Sign of the times at Brockley Grove
Before the latest lockdown, Father Bates of St Hilda’s church kindly lent us a box of old church magazines and other items. Among them was this photograph captioned ‘Old Cottages (corner Brockley Grove) coachman’s/ gardener’s cottages; Brockley Grove.’
In the centre of the photo, behind the trees, is a pair of cottages, named 'King’s Cottages'. Other sources, including Lewisham Archives, have their alternative name of St German’s Cottages.
Local census returns show that, from 1901 to 1921, George King, who was the gardener at across the road at Brockley Hall, lived at number 1. In 1901, George Lamb, coachman at the Hall, was living at no 2; William Burden, also a coachman, lived there from 1911 to 1921.
The photo below is a different view, along Brockley Grove. It is clearly the same cottages and that same tree, although the tram lines in the foreground show this second image was taken after 1911.
In the earlier image, the signpost in the left foreground says ‘Ladywell, Lewisham, Catford, Bromley’ – which makes sense for Brockley Grove. There are references in several articles from this period to 'the Ladywell signpost', in order to place things in the Brockley Road, and this sign could well be it.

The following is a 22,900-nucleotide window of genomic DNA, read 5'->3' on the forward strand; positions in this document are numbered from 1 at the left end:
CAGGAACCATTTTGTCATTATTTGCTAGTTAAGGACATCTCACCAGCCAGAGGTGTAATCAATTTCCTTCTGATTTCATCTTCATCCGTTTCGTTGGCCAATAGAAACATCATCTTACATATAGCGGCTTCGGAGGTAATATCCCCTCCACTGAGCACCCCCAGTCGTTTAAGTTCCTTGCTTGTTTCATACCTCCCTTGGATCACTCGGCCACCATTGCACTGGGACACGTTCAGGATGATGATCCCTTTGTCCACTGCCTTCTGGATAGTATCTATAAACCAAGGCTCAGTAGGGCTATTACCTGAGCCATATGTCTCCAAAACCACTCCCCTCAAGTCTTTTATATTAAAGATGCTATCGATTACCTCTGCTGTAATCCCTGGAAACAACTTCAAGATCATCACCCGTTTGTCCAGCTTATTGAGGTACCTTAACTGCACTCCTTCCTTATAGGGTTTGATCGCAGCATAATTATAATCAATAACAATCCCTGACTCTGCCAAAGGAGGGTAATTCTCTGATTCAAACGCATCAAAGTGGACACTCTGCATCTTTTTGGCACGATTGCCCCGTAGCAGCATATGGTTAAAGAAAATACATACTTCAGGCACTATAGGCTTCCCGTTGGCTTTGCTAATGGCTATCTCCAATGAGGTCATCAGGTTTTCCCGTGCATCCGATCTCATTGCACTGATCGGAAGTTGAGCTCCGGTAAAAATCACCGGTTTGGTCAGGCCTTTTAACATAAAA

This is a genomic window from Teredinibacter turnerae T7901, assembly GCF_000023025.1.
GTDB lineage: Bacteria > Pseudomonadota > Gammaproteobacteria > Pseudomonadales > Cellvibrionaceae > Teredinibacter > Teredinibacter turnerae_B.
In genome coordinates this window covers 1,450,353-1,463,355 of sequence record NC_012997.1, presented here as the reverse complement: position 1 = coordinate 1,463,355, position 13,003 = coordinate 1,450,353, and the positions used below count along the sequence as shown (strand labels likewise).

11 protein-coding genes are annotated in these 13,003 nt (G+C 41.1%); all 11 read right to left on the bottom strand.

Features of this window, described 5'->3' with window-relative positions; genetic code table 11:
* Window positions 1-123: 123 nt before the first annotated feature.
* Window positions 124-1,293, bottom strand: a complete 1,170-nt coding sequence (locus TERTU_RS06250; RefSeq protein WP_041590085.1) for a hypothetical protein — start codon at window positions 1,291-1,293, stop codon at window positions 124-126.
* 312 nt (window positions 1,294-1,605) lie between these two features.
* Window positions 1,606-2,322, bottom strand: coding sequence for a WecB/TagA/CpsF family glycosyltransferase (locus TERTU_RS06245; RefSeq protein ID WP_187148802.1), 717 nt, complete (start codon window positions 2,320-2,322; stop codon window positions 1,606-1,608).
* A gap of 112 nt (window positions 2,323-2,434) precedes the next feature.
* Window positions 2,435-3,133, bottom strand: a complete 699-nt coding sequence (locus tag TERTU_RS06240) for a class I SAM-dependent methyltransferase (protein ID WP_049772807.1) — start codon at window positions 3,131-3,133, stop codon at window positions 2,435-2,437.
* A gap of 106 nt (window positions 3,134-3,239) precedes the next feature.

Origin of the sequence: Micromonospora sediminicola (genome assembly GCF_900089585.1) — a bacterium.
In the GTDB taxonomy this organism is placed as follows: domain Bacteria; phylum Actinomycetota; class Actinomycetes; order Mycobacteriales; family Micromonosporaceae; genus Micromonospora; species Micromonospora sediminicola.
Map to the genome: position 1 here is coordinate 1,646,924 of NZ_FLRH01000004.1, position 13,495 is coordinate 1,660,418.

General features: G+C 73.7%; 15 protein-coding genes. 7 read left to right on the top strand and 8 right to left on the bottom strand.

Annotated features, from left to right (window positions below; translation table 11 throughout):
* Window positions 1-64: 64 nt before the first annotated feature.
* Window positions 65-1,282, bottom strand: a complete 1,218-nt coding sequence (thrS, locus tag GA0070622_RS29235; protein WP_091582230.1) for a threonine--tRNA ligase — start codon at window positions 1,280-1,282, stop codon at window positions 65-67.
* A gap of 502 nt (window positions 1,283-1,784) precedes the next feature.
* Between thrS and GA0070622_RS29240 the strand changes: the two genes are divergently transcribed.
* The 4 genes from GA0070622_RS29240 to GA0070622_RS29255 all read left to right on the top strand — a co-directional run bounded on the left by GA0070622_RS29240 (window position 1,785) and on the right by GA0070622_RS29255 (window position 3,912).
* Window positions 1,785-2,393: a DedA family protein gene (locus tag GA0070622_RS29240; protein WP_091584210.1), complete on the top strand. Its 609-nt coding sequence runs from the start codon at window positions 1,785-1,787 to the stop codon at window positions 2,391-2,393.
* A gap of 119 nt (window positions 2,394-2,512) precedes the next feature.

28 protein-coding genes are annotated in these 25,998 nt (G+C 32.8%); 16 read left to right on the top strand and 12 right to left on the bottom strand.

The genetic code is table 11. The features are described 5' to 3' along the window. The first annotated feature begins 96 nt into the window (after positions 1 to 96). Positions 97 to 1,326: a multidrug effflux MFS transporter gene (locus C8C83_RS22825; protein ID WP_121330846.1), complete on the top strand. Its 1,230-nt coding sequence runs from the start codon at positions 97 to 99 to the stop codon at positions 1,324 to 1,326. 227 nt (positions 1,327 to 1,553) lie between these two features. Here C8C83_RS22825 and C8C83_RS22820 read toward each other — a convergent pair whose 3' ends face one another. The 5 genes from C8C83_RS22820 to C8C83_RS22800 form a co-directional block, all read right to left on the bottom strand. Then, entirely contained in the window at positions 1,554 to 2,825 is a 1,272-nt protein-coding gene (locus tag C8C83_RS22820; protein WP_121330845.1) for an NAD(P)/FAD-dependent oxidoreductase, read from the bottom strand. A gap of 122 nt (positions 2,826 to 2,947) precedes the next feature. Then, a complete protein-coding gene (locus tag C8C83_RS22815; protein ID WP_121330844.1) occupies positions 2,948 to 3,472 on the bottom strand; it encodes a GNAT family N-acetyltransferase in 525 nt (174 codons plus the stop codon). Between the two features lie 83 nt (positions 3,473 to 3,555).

In the background, on the main road can be seen a row of five shops. In the 1890s these were 1-5 Crofton Terrace; today, they are 352-360 Brockley road, between the Rivoli (not built until 1913) and Holdenby Road.
On the extreme left are numbers 2 and 4 Holdenby Road, and the rear of number 1. There is also a blurred noticeboard (Crofton Park Estate?) on the site of what are now the shops between Holdenby and Hazledon roads.
All this dates the photo between 1891, when Crofton Terrace was part of the Brockley Road, and 1898, by which time the shops between Holdenby and Hazledon had been built.